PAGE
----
Monday, August 12, 2013

Without Banks: No revenue Growth this Quarter

“With 90% of the companies in the S&P 500 reporting actual results, the percentage of companies reporting earnings above estimates (72%) is slightly below the four-year average, and the percentage of companies reporting revenues above estimates (55%) is below the four-year average. However, the percentage of companies reporting revenue above estimates is above 50% for the just the second time in the past five quarters….
…In aggregate, companies are reporting earnings that are 2.5% above expectations. This surprise percentage is below the average over the past year (4.3%) and the average over the last four years (7.0%). If this is the final surprise percentage for the quarter, it will mark the lowest surprise percentage since Q4 2008 (-62%)…Blended Earnings Growth is 2.1%, but Falls to -3.1% excluding the Financials Sector.”  Full FactSet report at…

“… by our back-of-the-envelope analysis, EPS growth for the overall S&P 500 would have been much closer to 0 percent if not for financials…[FactSet stated -3.1% without the Financials]
…banks are by and large reducing their loan-loss provisions and reserves. The net effect is that bank earnings and year-over-year earnings growth are much higher than they would be in the absence of lower loss provisioning. Suffice it to say that this accounting gimmickry, which has been going on for several quarters, has contributed greatly to overall S&P 500 earnings growth.  At some point, banks will no longer be able to rely on this source of earnings.”  Full story at…

“Jim Chanos notes that more stocks are trading above three times book value today than at the 2000 market peak, which is largely because of a speculative runup in secondary issues. Indeed, small cap stocks and over-the-counter Nasdaq stocks have outpaced even the S&P 500 in recent months. Last week, Barron’s magazine bubbled “this is a golden era for initial public offerings,” describing the IPO market as “white hot,” featuring a flood of new offerings – mainly small cap growth ventures.

All of this enthusiasm seems rather encouraging, unless one is familiar with market history…In my view, deep losses await investors who are so willing to abandon the lessons of history, in the belief that the Fed has discovered some new economic principle and permanent safety net in quantitative easing.” – John Hussman, PhD.  Full commentary at Hussman Funds at

“The euro-area economy probably edged back to growth last quarter for the first time since 2011, ending the longest recession since the single currency union started 14 years ago…While the overall outlook has improved, the recession has left the region with a youth unemployment rate of 24 percent, and parts of southern Europe remain mired in a slump.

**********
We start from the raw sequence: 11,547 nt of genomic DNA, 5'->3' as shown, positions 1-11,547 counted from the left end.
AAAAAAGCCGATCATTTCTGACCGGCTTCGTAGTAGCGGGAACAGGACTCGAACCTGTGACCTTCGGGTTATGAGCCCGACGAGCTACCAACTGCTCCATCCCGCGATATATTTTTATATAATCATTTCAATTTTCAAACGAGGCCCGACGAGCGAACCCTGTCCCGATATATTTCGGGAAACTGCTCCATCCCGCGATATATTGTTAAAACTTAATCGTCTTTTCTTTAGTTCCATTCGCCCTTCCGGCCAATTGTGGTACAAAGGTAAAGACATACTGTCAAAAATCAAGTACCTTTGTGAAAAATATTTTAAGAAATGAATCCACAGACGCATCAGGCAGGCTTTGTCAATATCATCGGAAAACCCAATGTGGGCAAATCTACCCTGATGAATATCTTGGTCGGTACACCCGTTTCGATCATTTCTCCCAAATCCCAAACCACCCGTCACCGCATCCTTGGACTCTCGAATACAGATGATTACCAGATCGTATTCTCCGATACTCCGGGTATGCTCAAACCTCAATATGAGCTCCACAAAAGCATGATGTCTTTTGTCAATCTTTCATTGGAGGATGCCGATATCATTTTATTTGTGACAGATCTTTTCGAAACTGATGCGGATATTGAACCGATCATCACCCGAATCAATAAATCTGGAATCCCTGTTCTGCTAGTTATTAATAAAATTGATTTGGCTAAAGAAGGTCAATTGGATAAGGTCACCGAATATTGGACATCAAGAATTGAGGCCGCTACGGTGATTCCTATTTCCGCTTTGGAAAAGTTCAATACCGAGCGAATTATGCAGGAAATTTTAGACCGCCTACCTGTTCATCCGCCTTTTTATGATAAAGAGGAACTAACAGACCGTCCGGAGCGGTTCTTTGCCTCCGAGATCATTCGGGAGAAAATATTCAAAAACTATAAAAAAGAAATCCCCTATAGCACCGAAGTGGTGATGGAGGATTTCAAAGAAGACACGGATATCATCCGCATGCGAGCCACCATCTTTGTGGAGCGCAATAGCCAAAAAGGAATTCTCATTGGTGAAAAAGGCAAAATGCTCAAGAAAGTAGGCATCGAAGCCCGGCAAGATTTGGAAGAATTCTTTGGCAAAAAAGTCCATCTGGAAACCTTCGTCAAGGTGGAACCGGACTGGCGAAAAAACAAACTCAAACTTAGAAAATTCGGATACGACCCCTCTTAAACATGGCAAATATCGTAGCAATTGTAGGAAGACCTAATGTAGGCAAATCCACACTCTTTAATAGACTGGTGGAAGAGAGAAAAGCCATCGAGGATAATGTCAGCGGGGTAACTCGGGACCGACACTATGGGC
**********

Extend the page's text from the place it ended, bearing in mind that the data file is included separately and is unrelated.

“The external environment is really getting better, led by signs that U.S. demand is picking up,” said Nick Kounis, head of macro research at ABN Amro Bank NV in Amsterdam. “The second quarter should mark the end of the recession in the euro area, but the recovery will be excruciatingly slow.”  Story at…

It is good news for the US economy to see our trading partners getting out of recession.  I commented not long ago that investors currently see no risk of recession in the US since cyclical stocks are doing well compared to the S&P 500.  In a perverse way, though, it may bring some pressure to the US markets if foreign investors begin putting money into Europe rather than the US...or worse…pulling money out of the US to invest in Europe. 

The 10-day moving average of stocks advancing on the NYSE climbed to 48%.  Usually a value below 50% signals additional trouble for the markets. 54% of stocks on the NYSE were advancing today while the index was down slightly.  This “divergence” often indicates the next day (Tuesday) will be up. 

New-highs minus new-lows (spread) was positive again today, again, but the 10-day change in spread was still barely trending down.

Generally, I’d say the internals are neutral.

Monday, the S&P was down 0.1% to 1689 (rounded).
VIX fell 4.5% to 12.81. 

As of Monday the S&P 500 was still 9.4% above the 200-dMA.   It was above 10% just 2 trading-days ago and that is a point that has frequently signaled a correction start. 

The index was 2.2% above the 50-dMA as of the close on Monday. Traders may be anticipating the 50-dMA will hold by buying before the market drops that far.  Obviously, if a correction is going to occur, the S&P will need to fall below the 50-day moving average, now at 1645.

Monday, the overall NTSM analysis was HOLD at the close. 

I remain about 20% invested in stocks as of 5 March (S&P 500 -1540).  The NTSM system sold at 1575 on 16 April.  (This is just another reminder that I should follow the NTSM analysis and not act emotionally – I am under-performing my own system by about 2%!) 

I have no problems leaving 20% or 30% invested.  If the market is cut in half (worst case) I’d only lose 10%-15% of my investments.  It also hedges the bet if I am wrong since I will have some invested if the market goes up.  No system is perfect.